While United Airlines struggles to cope with a developing PR crisis over the forceful removal of a passenger from one of their flights, its competitors have taken the opportunity to land a few blows.
Emirates Airlines, in a video celebrating its TripAdvisor Best Airline in the World 2017 award, struck out at the United incident.
The video displays a quote from United CEO Oscar Munoz which says, “Those [Gulf] airlines aren’t airlines,” before pointing to the several awards Emirates received.
It ends by reworking United’s slogan “Fly the friendly skies” to “Fly the friendly skies … this time for real”.
Royal Jordanian was more pointed in its reference to the violent removal, tweeting out “We are here to keep you #united Dragging is strictly prohibited,” with a picture of a ‘no smoking’ sign.
Turkish Airlines took a more muted stance on Twitter, linking to a story about a baby born aboard one of its flights, saying: “We just do our best with love for our guests’ safety and comfort at all times”.
For United itself, the situation has turned into a significant PR crisis.
Videos from the incident at Chicago’s O’Hare International Airport showed a man screaming as officers yanked him from his seat and dragged him down the aisle on his back, his body limp, blood spilling from the mouth, glasses askew and his shirt pulled up above his navel and spread like wildfire on social media.
An initial statement from Munoz to his employees only helped to stoke the flames due to its use of ‘disruptive and belligerent’ to describe the passenger’s behaviour and ‘re-accommodate’ to describe his forceful removal.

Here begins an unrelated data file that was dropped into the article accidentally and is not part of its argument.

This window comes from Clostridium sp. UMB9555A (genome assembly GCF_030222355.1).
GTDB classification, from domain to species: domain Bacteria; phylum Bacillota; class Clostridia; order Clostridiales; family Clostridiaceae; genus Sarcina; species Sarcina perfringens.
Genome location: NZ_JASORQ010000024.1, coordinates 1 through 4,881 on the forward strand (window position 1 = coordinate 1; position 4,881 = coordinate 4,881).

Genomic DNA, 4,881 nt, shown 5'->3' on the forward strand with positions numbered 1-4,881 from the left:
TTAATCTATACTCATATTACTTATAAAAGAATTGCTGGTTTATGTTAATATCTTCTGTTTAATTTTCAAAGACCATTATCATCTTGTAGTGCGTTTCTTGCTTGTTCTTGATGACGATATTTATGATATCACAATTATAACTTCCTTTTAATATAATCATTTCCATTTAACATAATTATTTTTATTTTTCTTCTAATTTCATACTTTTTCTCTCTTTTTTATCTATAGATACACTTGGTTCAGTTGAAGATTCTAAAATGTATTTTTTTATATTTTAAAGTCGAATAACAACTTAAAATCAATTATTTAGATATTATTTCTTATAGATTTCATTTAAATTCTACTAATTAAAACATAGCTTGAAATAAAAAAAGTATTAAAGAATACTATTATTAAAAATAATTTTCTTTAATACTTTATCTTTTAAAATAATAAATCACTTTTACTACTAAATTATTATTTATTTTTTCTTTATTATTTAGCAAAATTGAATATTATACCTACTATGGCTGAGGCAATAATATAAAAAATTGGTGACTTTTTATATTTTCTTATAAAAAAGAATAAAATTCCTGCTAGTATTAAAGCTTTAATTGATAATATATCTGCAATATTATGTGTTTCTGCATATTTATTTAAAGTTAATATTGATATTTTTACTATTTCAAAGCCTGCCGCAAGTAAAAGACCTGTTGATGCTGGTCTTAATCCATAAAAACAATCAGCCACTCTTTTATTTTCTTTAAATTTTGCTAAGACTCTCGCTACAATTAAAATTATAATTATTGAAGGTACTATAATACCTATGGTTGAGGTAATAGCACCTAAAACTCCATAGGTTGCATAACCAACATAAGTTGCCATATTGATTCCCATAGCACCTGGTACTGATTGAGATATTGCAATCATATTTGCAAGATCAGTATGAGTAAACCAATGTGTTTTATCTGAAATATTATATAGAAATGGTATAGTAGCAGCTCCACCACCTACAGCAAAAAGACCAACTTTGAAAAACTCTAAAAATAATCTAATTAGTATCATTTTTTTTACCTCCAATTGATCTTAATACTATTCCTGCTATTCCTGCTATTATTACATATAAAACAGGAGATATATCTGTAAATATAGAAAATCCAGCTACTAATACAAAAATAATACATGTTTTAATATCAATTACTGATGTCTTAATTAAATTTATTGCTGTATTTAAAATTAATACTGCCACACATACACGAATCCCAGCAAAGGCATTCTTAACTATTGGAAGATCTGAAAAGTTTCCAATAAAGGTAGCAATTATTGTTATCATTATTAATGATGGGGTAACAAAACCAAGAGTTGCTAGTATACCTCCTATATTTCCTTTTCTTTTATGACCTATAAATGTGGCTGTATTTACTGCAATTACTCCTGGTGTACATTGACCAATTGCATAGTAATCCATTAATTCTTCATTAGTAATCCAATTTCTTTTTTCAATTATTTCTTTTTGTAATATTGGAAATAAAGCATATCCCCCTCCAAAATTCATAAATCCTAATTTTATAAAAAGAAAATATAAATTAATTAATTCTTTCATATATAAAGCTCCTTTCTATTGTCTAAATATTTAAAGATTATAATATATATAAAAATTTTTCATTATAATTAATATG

The backlash, according to The Guardian, wiped out nearly $1 billion of the company’s value on Tuesday.
Munoz issued a second apology shortly afterwards, saying the incident was “truly horrific” and that “no one should be mistreated in this way”.
The airline has also offered to reimburse all passengers on the flight over the incident. At least three officers involved in the incident have been put on leave, according to Chicago’s Aviation Department.
The overall impact on United, however, may be limited.
Bloomberg columnist Mohamed A El-Erian says frequent travellers are less shocked by the incident, having had similar experiences.
“They know that airlines offer passengers incentives to give up their seats when flights end up oversold, that sometimes passengers are involuntarily bumped off a flight, and that the airline has a legal right to do so.
Some of us have even been on flights, seated and ready to leave the gate, when suddenly there is a need to make space and someone has to deplane.” source – Reuters